President Barack Obama evoked the concept of the ”just war” on Thursday when he accepted his Nobel peace prize, nine days after sending 30000 more US troops into battle in Afghanistan. He promised to use the prize to “reach for the world that ought to be”.

President Obama became the first sitting US president in 90 years, and the third ever, to win the prize – some say prematurely. He and his wife, Michelle, whirled through a day filled with Nobel pomp and ceremony.

Mr Obama delivered a Nobel acceptance speech that he saw as a treatise on war’s use and prevention. “I face the world as it is,” he said, refusing to renounce war for his nation or under his leadership, saying that he is obliged to protect and defend the US. “A non-violent movement could not have halted Hitler’s armies. Negotiations cannot convince al-Qaeda’s leaders to lay down their arms,” Mr Obama said. “To say that force is sometimes necessary is not a call to cynicism, it is a recognition of history.” The President specified the circumstances in which war is justified: in self-defence, to come to the aid of an invaded nation, or on humanitarian grounds, such as when civilians are slaughtered by their own government, or when civil war threatens to engulf an entire region. “The belief that peace is desirable is rarely enough to achieve it.”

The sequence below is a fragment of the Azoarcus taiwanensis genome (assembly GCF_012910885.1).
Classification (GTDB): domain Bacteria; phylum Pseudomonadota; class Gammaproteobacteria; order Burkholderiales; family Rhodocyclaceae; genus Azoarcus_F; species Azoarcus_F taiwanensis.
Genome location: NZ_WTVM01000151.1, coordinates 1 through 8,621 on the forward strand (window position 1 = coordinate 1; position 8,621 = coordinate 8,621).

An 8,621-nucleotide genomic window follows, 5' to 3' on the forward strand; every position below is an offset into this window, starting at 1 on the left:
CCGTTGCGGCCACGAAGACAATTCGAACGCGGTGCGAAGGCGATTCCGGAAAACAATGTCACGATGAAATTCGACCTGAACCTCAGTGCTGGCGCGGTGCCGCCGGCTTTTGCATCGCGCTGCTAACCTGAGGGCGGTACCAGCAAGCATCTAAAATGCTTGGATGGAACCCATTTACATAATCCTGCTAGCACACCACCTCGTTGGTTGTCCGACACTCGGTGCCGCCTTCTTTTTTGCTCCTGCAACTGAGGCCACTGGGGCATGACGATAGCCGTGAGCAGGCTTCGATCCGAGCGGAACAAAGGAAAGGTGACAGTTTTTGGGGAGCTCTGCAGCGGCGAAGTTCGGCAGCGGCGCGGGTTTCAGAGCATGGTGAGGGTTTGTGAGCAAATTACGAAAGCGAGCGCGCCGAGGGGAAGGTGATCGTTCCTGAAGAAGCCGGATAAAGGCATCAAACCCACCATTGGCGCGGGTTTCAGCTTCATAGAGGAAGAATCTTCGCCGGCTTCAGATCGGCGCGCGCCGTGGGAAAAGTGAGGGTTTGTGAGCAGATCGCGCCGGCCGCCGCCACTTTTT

He also spoke bluntly of the cost of war, saying of the Afghanistan build-up he has just ordered that “some will kill, some will be killed”. “No matter how justified, war promises human tragedy.”

Mr Obama emphasised the importance of alternatives to violence, such as diplomacy and tough sanctions, to confront nations such as Iran or North Korea, which defy international demands to halt their nuclear programmes, or those such as Sudan, Congo or Burma, which brutalise their citizens.

 The US President was in Oslo for only 24 hours and missed the traditional second day of festivities, including a banquet. This miffed some in Norway, but reflects a White House that sees little value in extra pictures of the President, while his poll numbers drop at home, taking an overseas victory lap while thousands of US troops prepare to go to war and millions of Americans remain jobless.

In awarding the prize to Mr Obama, the Nobel panel cited his call for a world free of nuclear weapons, for a more engaged US role in combating global warming, for his support of the UN and Multilateral Diplomacy, and for capturing the attention of the world and giving people “hope”. But the Nobel committee made its announcement in October when he was not even nine months on the job, recognising his aspirations more than his achievements.

“I am at the beginning, and not the end, of my labours on the world stage,” Mr Obama said. “Compared to some of the giants of history who have received this prize, my accomplishments are slight.”

The timing of the ceremony so soon after Mr Obama’s Afghanistan announcement, inspired peace activists. His motorcade arrived at Oslo’s government complex for his meeting with Norwegian Prime Minister Jens Stoltenberg as anti-war protesters gathered nearby.

“The Afghan people are paying the price,” some shouted. Peace activists carried mock coffins through New York City to protest against Mr Obama being awarded the Nobel.

Source: ( 20091211)

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